Anonymous have said they will shut down the Syrian governments websites around the world in response to Syria’s internet blackout. For the second day all internet services, mobile phones and many fixed line phones are out of action.
A tweet on Friday from the group read, “Government of Syria cuts country’s internet access – anonymous goes on warpath.”
Anonymous quickly called their campaign Opsyria. At 02:00 am GMT on Friday they started removing all the Syrian government’s internet properties that remained online, after the country’s Web access was severed, they also targeted domains ran by pro-government sympathizers.
Some of the Syrian organizations and companies that have been hacked by Anonymous include Syrian Railways, the Syrian parliament, Syrian TV and the Syrian Embassy in China.
The hackers also managed to download 1GB of confidential memos and emails from the Syrian Ministry of Foreign Affairs including details about plane loads of cash from Russia and arms from Ukraine, which they have uploaded for public viewing.
Hacking by pro Syrian regime forces – who had previously targeted Al Jazeera and Reuters – has dried up in the last few days presumably because of the Syrian internet blackout, Security Week, an online internet security journal, reports. Although, it is not possible to verify many of these claims because of the internet blackout.
To try and get round the Syrian internet blackout, the same ‘Speak2Tweet’ has been opened which was launched by Google and Twitter when internet access was cut off in Egypt, just under 2 years ago.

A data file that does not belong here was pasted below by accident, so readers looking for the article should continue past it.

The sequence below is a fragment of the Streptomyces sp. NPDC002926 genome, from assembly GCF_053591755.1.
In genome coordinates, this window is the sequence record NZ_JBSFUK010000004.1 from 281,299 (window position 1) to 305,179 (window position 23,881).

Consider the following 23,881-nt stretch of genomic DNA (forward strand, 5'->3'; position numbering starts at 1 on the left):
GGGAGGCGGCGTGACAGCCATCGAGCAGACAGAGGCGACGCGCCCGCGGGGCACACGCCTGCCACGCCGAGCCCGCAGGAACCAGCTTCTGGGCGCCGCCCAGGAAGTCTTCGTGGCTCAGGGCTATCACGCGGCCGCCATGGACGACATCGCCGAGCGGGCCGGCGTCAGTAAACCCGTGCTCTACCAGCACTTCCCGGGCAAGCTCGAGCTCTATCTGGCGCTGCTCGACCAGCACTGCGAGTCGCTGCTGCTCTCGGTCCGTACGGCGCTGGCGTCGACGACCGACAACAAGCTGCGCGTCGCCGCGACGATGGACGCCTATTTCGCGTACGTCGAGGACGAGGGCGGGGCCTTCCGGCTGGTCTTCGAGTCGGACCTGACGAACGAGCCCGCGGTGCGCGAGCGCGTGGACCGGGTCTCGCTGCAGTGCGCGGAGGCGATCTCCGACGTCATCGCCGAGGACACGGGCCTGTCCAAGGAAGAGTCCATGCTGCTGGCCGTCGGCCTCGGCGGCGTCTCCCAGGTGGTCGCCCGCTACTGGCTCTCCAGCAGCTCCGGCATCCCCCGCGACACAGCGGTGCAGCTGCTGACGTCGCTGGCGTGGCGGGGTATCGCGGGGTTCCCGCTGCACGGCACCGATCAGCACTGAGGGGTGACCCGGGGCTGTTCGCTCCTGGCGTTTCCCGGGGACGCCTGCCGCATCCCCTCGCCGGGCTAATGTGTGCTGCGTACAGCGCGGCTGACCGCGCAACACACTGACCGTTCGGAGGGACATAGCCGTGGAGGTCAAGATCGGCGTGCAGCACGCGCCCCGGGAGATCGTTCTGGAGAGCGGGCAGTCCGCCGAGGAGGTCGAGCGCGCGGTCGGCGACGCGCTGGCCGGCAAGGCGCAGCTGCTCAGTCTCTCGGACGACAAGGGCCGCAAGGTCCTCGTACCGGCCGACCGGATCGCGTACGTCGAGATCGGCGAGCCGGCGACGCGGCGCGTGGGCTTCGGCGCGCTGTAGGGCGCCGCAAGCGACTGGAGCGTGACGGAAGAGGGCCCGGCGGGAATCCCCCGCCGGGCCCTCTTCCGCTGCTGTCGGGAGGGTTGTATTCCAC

Google and Twitter have posted dial up numbers, so users in Syria can connect to the Web, as long as fixed phone lines remain open. As the communications lockdown continues it gives anyone with a voice connection the ability to Tweet, according to the tech website Next Web.
But if Syria’s phone lines get cut completely then these dial up options will also become unavailable.
AFP correspondents note that telephone communications, both for mobiles and landlines, were cut in the capital and a few fixed telephone lines remained serviceable across the rest of the country.
“It is also very difficult to reach people by phone. But we have received reports that it is possible to communicate between certain regions via fixed telephone lines,” Rami Abdel Rahman, the head of the Syria Observatory for human rights, reported.
The website of the official state news agency SANA, was also inaccessible and the news programs had not resumed transmission on Friday.
Syrian state TV, which was still broadcasting, denied the blackout was nationwide.
The Syrian opposition uses the internet and mobile phones extensively to communicate and to tell their version of what is happening on the ground in Syria.
Internet experts believe that due to the nature of how the internet has been cutoff in Syria, the evidence points to the government rather than to the disparate opposition.
"Syria has four physical cables that connect it to the rest of the internet. Three are undersea cables that land in the city of Tartous, Syria. The fourth is an over-land cable through Turkey. In order for a whole-country outage, all four of these cables would have had to been cut simultaneously." Said internet security firm Cloudfare in a blogspot.